In Mexico, Teachers Fight Against Reforms Familiar to Those North of the Border
Stephanie McCrummen - The Washington Post
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August 29, 2013
Police guard the entrance to the Senate chambers in Mexico City. The sign reads “Total rejection of education reform.” (Marco Ugarte/Associated Press)
MEXICO CITY — The Mexican government is trying to overhaul the nation’s public schools in a way that might ring familiar in the United States: changing how teachers are hired, fired and evaluated.
But if American teachers unions were resistant to the idea, some in Mexico are openly hostile.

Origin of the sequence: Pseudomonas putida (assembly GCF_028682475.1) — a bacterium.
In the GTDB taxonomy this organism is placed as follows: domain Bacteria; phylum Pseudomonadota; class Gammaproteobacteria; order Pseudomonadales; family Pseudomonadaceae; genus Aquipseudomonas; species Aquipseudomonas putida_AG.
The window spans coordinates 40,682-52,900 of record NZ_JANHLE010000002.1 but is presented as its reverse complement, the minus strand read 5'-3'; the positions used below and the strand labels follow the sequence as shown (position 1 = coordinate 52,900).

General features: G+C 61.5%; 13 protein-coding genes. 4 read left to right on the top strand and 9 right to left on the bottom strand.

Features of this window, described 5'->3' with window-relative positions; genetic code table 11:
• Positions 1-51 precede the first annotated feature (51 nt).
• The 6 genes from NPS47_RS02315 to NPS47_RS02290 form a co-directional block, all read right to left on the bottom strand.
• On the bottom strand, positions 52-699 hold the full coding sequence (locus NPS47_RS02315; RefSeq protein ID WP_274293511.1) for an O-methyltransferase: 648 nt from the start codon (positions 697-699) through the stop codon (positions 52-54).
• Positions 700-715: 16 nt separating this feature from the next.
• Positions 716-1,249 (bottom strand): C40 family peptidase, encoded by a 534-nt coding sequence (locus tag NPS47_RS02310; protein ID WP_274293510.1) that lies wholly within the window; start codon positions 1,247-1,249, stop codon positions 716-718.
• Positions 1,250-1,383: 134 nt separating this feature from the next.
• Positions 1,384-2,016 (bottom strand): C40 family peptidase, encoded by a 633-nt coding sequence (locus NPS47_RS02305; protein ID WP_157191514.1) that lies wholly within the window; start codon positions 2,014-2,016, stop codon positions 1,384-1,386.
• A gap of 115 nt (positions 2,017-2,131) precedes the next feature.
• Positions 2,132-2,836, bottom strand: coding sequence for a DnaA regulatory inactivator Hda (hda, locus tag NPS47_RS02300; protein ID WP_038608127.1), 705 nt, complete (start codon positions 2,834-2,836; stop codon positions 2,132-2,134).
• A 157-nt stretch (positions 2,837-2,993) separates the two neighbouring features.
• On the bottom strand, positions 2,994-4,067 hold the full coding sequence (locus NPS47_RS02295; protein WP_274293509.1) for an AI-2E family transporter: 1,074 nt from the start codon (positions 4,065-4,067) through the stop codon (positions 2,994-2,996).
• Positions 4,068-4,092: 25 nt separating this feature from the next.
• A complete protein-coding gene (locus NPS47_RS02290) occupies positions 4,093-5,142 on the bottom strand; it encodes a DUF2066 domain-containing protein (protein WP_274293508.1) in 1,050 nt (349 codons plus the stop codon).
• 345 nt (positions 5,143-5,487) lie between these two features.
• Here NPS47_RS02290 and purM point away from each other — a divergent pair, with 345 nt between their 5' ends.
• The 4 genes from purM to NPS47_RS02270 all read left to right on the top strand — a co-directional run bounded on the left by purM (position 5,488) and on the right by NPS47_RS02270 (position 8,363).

Hundreds of ski-mask-wearing, rock-throwing, stick-wielding teachers have smashed windows and set fire to major political party offices in the southern state of Guerrero, and thousands are flooding Mexico City, blocking national TV networks, subway lines and, on Wednesday, swarming the roads around Los Piños, the Mexican White House.
In what has become a fairly common event here, at least 8,000 teachers have set up camp under a nylon sea of tents in Mexico City’s central Zocalo Square, where Gumaro Cruz Lopez, an elementary- school director from the southern state of Oaxaca, explained his fear that the changes will turn kids into globalized robots at the expense of indigenous culture, free thought and possibly homemade tacos.
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